KAHN, BERNARD


KAHN, BERNARD (1876–1955), organization executive. Born in Oscarsham, Sweden, Kahn studied in Germany, where he became involved in Jewish communal affairs. In 1904 he was appointed secretary-general of the *Hilfsverein der Deutschen Juden, a position he held until 1921 and from which he helped direct the large flow of Jewish emigration in those years from Germany and Central Europe to the United States. In 1921 he became director of the refugee department of the *American Jewish Joint Distribution Committee (JDC), whose main European office was in Paris, and in 1924 overall European director of the JDC, as well as managing director of its subsidiary, the American Joint Reconstruction Foundation. Kahn held these positions until 1939, a period during which the Joint was called on to perform enormous tasks in the fields of resettlement, medical and financial help, and education and vocational training, particularly among the ravaged Jewish communities of Eastern Europe, to which he frequently traveled. His own special interest was in the Reconstruction Foundation, which created a large network of cooperative Jewish loan societies that provided a credit and banking structure for Jews who were being progressively shut out of economic life in various Central and Eastern European countries. His knowledge of finance also led him to play active roles in the Central Bank for Cooperative Investment in Palestine, the Palestine Economic Corporation, and Keren Hayesod. With the outbreak of World War II in 1939, Kahn emigrated to the U.S. He served as honorary chairman of the JDC European Council from 1939 to 1950 and as vice chairman of the JDC from 1950 until his death.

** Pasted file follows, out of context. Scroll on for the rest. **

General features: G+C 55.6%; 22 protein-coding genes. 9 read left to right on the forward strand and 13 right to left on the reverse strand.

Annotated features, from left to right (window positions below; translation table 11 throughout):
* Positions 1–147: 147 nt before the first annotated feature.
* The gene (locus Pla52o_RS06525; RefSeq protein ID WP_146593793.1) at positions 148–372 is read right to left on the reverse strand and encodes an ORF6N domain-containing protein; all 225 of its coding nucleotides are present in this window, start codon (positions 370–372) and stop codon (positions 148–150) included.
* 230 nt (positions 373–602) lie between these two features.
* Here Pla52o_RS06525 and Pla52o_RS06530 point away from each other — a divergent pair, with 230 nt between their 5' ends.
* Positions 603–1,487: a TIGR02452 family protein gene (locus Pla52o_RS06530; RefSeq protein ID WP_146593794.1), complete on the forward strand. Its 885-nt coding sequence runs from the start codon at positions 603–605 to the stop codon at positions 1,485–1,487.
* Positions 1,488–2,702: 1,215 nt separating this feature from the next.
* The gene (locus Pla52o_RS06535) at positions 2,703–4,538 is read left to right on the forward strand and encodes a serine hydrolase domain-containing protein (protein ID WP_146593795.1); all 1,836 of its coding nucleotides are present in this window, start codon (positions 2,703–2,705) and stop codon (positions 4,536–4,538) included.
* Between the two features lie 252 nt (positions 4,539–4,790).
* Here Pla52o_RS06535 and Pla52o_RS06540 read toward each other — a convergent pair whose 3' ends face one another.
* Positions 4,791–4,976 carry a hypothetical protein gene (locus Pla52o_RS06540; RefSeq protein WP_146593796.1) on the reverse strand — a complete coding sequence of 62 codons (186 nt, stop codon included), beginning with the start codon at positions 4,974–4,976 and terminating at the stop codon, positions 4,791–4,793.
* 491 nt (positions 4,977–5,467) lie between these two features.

[Hillel Halkin]


Source: Encyclopaedia Judaica. © 2008 The Gale Group. All Rights Reserved.